Ethiopia: Tigrayan rebels prepare in South Africa for peace talks


The Ethiopian government has announced that it has come to South Africa for peace talks with the Ethiopian government on Monday to find a solution to the two-year war in northern Ethiopia.

The federal government delegation left Addis Ababa in the morning, the government’s communication service announced on Twitter, saying that these talks, under the aegis of the AU, are “an opportunity to peacefully resolve the conflict and consolidate the improvement of the situation on the ground”. made possible by the sacrifices of the army.

Tigray rebels and the federal army, backed by forces from neighboring Ethiopian regions and the army of Eritrea, the country bordering Tigray, have been fighting since November 2020 in a deadly conflict that has plunged northern Ethiopia into deep humanitarian crisis.

A spokesman for the rebel authorities in Tigray, Kindeya Gebrehiwot, announced the arrival of a delegation on Twitter overnight. He also repeated the rebels’ demands for an “immediate cessation of hostilities, unhindered humanitarian access and withdrawal of Eritrean forces”.

The previous talks, convened in early October in South Africa by the AU, had fizzled out before they even started, amid organizational problems.

On Thursday, Prime Minister Abiy Ahmed said the war “would end and peace would prevail.” “We are not going to continue fighting indefinitely,” he said, without mentioning the upcoming talks and as the ruling forces have recently intensified their offensive in Tigray.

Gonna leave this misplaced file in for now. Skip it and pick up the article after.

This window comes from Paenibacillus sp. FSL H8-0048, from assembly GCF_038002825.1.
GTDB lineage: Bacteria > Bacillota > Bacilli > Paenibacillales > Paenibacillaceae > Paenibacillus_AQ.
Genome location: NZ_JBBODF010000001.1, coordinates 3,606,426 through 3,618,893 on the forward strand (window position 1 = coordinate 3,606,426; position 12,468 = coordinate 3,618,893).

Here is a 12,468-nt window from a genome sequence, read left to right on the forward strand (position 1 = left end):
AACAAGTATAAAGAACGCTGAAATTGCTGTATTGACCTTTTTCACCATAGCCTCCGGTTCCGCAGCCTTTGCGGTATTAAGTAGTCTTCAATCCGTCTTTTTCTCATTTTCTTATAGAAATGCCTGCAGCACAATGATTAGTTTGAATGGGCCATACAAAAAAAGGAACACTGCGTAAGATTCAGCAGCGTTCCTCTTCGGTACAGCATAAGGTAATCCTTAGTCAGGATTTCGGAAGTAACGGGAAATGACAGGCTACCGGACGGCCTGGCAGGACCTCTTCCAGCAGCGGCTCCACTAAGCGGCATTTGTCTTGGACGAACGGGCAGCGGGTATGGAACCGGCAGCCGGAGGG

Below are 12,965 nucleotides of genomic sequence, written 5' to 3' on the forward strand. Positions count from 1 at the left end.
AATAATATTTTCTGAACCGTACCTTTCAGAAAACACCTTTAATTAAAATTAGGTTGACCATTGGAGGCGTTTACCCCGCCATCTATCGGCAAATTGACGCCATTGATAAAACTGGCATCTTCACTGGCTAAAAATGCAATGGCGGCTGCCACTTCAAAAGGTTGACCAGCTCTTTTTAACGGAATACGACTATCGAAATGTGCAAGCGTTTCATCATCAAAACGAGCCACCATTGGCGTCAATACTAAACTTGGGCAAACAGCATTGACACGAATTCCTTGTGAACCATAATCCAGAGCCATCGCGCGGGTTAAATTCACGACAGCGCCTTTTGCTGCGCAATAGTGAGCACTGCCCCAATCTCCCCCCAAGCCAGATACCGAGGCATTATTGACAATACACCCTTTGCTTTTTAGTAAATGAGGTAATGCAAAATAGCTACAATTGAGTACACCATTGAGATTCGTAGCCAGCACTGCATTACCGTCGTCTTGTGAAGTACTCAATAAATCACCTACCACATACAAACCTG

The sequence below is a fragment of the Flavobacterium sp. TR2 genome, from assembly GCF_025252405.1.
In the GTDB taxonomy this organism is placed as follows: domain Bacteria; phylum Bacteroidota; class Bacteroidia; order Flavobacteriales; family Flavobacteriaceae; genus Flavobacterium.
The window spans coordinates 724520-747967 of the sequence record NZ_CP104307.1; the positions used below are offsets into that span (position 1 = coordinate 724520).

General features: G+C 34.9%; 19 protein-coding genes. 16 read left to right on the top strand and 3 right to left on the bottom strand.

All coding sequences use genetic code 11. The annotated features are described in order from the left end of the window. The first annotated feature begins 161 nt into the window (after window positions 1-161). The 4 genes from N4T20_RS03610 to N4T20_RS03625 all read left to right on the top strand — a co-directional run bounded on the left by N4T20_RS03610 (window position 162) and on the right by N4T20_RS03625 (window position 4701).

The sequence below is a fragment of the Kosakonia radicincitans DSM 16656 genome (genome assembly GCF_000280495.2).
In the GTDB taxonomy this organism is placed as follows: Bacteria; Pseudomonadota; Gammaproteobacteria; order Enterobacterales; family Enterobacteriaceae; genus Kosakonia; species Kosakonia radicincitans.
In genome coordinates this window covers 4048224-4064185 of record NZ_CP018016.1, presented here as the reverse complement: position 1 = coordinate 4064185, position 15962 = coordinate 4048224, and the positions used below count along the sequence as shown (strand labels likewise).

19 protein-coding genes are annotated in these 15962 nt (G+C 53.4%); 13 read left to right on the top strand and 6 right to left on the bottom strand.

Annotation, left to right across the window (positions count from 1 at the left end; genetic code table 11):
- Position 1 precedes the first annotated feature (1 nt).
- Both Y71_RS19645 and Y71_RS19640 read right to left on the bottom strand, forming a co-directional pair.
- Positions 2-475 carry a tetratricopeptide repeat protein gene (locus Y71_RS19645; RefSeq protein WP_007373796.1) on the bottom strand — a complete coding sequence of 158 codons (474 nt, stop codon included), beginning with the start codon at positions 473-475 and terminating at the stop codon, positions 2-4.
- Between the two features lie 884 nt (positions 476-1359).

After a five-month lull, fighting resumed on August 24. Ethiopian and Eritrean forces seized Shire, one of Tigray’s main cities, last week.

A humanitarian source told AFP that heavy fighting was taking place on Friday in Selekelka, between Shire and Aksum, another major city in Tigray and a World Heritage Site.

The international community has been alarmed by the recent escalation in fighting.

The UN Security Council and the AU Peace and Security Council held meetings on the issue on Friday.

US State Department spokesman Ned Price said the meetings “demonstrate the international community’s deep concern” and renewed US calls to resume humanitarian aid and withdraw troops from Eritrea.

The war began in November 2020 when Abiy Ahmed sent the army to Tigray to dislodge regional authorities who challenged his authority and accused them of attacking military bases.


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